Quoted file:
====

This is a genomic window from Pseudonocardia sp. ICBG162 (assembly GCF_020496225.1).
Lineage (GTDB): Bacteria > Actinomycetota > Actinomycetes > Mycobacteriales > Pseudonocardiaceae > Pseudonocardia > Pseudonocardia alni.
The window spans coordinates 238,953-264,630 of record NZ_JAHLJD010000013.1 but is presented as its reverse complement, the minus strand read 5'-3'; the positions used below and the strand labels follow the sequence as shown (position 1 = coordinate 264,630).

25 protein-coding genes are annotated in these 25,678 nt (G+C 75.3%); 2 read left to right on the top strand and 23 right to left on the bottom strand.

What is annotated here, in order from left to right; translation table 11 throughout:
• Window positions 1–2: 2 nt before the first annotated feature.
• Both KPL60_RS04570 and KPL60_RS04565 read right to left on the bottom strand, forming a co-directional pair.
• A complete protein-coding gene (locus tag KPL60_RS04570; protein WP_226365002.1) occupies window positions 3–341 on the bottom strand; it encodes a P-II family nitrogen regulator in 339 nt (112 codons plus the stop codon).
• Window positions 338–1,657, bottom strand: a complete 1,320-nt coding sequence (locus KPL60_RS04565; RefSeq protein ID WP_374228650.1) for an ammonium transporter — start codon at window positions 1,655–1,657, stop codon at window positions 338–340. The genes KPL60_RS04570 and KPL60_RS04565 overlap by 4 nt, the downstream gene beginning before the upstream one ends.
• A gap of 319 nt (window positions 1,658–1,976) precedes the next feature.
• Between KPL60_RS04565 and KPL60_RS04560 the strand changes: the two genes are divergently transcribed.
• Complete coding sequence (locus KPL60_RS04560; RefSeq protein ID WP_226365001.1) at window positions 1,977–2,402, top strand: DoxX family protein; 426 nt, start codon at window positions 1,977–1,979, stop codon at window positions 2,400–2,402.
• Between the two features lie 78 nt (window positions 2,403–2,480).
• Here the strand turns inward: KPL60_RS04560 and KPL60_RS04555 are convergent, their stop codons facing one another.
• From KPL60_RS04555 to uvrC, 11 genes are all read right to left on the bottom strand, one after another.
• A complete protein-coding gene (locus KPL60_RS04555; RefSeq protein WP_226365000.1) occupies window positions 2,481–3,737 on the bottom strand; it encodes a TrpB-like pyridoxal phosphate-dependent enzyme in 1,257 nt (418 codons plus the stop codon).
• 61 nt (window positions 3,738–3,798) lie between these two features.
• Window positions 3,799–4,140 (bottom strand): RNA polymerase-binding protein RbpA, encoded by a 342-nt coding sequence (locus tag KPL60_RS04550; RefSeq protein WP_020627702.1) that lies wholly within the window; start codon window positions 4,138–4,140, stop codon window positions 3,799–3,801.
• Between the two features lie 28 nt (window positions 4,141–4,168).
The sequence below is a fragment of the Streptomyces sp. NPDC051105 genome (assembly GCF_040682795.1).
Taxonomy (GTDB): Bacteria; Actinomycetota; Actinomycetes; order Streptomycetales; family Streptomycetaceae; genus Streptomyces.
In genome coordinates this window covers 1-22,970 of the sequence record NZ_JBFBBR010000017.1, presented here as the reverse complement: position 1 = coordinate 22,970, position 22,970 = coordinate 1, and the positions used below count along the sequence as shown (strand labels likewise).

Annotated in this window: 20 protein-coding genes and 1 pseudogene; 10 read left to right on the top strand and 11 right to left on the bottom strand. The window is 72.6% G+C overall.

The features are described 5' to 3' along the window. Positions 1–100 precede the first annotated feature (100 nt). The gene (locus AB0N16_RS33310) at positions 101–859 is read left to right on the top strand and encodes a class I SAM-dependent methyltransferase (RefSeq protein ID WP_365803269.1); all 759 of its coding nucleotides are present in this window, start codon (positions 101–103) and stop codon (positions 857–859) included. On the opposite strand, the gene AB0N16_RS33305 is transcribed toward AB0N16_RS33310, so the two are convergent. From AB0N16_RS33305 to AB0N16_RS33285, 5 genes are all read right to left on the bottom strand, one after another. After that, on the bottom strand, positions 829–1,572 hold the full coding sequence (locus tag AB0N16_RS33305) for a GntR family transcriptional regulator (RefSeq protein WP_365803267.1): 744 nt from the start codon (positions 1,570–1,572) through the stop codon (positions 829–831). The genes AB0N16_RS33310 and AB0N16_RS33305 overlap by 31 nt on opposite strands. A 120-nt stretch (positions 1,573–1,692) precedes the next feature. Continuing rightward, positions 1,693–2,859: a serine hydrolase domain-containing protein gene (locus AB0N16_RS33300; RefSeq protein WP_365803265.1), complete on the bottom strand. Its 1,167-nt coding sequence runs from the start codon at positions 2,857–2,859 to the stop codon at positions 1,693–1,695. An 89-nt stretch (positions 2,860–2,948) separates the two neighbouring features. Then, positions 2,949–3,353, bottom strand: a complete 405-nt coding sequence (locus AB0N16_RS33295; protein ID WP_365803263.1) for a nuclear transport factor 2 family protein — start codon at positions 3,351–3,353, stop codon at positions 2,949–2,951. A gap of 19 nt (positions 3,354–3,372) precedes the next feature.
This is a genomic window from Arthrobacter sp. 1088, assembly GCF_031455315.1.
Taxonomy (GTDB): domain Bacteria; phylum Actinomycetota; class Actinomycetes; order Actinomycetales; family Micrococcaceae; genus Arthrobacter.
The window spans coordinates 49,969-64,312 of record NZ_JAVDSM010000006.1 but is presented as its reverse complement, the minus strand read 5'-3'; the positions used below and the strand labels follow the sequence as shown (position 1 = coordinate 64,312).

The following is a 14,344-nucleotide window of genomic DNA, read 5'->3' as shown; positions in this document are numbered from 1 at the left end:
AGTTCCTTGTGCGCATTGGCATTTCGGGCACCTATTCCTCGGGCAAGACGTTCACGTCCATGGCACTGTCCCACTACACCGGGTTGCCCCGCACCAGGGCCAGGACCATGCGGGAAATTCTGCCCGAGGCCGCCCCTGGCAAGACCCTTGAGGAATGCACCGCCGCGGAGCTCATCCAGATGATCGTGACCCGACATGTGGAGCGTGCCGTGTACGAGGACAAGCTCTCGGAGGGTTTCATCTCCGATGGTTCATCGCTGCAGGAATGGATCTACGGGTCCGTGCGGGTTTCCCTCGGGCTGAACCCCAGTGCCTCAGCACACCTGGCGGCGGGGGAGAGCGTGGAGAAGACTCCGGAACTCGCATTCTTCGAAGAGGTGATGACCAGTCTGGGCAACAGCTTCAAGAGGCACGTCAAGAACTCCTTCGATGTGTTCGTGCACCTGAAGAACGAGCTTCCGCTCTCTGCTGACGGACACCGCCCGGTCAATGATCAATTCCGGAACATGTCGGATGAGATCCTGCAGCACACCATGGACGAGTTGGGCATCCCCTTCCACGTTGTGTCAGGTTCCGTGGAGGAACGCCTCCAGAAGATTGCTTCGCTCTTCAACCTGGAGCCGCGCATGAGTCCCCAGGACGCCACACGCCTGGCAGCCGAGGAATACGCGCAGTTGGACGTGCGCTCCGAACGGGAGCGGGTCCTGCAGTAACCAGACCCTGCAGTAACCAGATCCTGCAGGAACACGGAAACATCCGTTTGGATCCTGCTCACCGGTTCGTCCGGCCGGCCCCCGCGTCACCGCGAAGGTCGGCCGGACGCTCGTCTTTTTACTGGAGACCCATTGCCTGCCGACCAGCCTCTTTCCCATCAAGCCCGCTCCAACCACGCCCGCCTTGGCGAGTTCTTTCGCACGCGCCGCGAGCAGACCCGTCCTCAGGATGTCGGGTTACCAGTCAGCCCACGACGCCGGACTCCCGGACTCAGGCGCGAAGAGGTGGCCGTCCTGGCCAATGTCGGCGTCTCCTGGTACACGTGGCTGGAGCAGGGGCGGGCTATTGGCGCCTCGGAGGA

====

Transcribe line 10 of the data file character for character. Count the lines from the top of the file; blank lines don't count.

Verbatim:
• A gap of 319 nt (window positions 1,658–1,976) precedes the next feature.